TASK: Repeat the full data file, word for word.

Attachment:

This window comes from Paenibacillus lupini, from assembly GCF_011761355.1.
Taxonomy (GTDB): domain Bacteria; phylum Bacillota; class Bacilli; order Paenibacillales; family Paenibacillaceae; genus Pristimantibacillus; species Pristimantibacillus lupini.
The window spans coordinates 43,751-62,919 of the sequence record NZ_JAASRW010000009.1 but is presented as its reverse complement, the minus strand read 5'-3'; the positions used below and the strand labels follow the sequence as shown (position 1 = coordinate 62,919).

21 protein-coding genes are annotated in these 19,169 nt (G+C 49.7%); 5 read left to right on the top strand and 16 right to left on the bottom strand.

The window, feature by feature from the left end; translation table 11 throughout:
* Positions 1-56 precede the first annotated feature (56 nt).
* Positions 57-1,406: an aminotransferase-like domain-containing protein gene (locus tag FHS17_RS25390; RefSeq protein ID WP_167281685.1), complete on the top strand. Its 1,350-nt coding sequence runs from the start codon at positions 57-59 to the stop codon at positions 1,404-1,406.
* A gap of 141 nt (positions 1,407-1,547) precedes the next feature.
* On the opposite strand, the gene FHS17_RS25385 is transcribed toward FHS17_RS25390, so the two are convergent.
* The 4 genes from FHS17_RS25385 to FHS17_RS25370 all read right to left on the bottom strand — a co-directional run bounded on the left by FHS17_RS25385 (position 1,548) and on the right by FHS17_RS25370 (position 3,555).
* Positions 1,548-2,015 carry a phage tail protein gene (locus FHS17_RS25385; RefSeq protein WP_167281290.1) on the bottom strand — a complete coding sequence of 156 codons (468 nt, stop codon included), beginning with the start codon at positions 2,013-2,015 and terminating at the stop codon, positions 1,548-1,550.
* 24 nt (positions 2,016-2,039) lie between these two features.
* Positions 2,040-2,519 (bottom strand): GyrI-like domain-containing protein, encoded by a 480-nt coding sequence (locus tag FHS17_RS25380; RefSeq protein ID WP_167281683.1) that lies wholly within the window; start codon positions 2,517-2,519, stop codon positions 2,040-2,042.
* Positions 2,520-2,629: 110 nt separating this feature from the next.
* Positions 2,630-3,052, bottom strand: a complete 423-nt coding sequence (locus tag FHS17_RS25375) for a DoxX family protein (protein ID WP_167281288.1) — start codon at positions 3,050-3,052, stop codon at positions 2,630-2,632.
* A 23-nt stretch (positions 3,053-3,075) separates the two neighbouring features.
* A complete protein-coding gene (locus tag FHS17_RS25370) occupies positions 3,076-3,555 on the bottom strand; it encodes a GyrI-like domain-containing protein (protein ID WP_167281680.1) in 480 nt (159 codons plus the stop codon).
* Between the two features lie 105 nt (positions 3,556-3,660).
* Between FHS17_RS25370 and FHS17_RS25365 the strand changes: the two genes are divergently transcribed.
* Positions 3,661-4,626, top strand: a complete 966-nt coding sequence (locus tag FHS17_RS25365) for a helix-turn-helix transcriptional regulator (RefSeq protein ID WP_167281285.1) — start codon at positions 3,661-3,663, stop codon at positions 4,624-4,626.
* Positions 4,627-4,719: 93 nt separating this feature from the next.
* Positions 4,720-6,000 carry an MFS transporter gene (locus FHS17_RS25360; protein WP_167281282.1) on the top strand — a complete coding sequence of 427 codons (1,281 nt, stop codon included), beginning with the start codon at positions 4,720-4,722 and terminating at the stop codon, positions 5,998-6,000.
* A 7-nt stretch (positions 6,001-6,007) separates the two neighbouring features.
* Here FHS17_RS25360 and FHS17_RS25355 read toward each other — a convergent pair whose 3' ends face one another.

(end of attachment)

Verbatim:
This window comes from Paenibacillus lupini, from assembly GCF_011761355.1.
Taxonomy (GTDB): domain Bacteria; phylum Bacillota; class Bacilli; order Paenibacillales; family Paenibacillaceae; genus Pristimantibacillus; species Pristimantibacillus lupini.
The window spans coordinates 43,751-62,919 of the sequence record NZ_JAASRW010000009.1 but is presented as its reverse complement, the minus strand read 5'-3'; the positions used below and the strand labels follow the sequence as shown (position 1 = coordinate 62,919).

21 protein-coding genes are annotated in these 19,169 nt (G+C 49.7%); 5 read left to right on the top strand and 16 right to left on the bottom strand.

The window, feature by feature from the left end; translation table 11 throughout:
* Positions 1-56 precede the first annotated feature (56 nt).
* Positions 57-1,406: an aminotransferase-like domain-containing protein gene (locus tag FHS17_RS25390; RefSeq protein ID WP_167281685.1), complete on the top strand. Its 1,350-nt coding sequence runs from the start codon at positions 57-59 to the stop codon at positions 1,404-1,406.
* A gap of 141 nt (positions 1,407-1,547) precedes the next feature.
* On the opposite strand, the gene FHS17_RS25385 is transcribed toward FHS17_RS25390, so the two are convergent.
* The 4 genes from FHS17_RS25385 to FHS17_RS25370 all read right to left on the bottom strand — a co-directional run bounded on the left by FHS17_RS25385 (position 1,548) and on the right by FHS17_RS25370 (position 3,555).
* Positions 1,548-2,015 carry a phage tail protein gene (locus FHS17_RS25385; RefSeq protein WP_167281290.1) on the bottom strand — a complete coding sequence of 156 codons (468 nt, stop codon included), beginning with the start codon at positions 2,013-2,015 and terminating at the stop codon, positions 1,548-1,550.
* 24 nt (positions 2,016-2,039) lie between these two features.
* Positions 2,040-2,519 (bottom strand): GyrI-like domain-containing protein, encoded by a 480-nt coding sequence (locus tag FHS17_RS25380; RefSeq protein ID WP_167281683.1) that lies wholly within the window; start codon positions 2,517-2,519, stop codon positions 2,040-2,042.
* Positions 2,520-2,629: 110 nt separating this feature from the next.
* Positions 2,630-3,052, bottom strand: a complete 423-nt coding sequence (locus tag FHS17_RS25375) for a DoxX family protein (protein ID WP_167281288.1) — start codon at positions 3,050-3,052, stop codon at positions 2,630-2,632.
* A 23-nt stretch (positions 3,053-3,075) separates the two neighbouring features.
* A complete protein-coding gene (locus tag FHS17_RS25370) occupies positions 3,076-3,555 on the bottom strand; it encodes a GyrI-like domain-containing protein (protein ID WP_167281680.1) in 480 nt (159 codons plus the stop codon).
* Between the two features lie 105 nt (positions 3,556-3,660).
* Between FHS17_RS25370 and FHS17_RS25365 the strand changes: the two genes are divergently transcribed.
* Positions 3,661-4,626, top strand: a complete 966-nt coding sequence (locus tag FHS17_RS25365) for a helix-turn-helix transcriptional regulator (RefSeq protein ID WP_167281285.1) — start codon at positions 3,661-3,663, stop codon at positions 4,624-4,626.
* Positions 4,627-4,719: 93 nt separating this feature from the next.
* Positions 4,720-6,000 carry an MFS transporter gene (locus FHS17_RS25360; protein WP_167281282.1) on the top strand — a complete coding sequence of 427 codons (1,281 nt, stop codon included), beginning with the start codon at positions 4,720-4,722 and terminating at the stop codon, positions 5,998-6,000.
* A 7-nt stretch (positions 6,001-6,007) separates the two neighbouring features.
* Here FHS17_RS25360 and FHS17_RS25355 read toward each other — a convergent pair whose 3' ends face one another.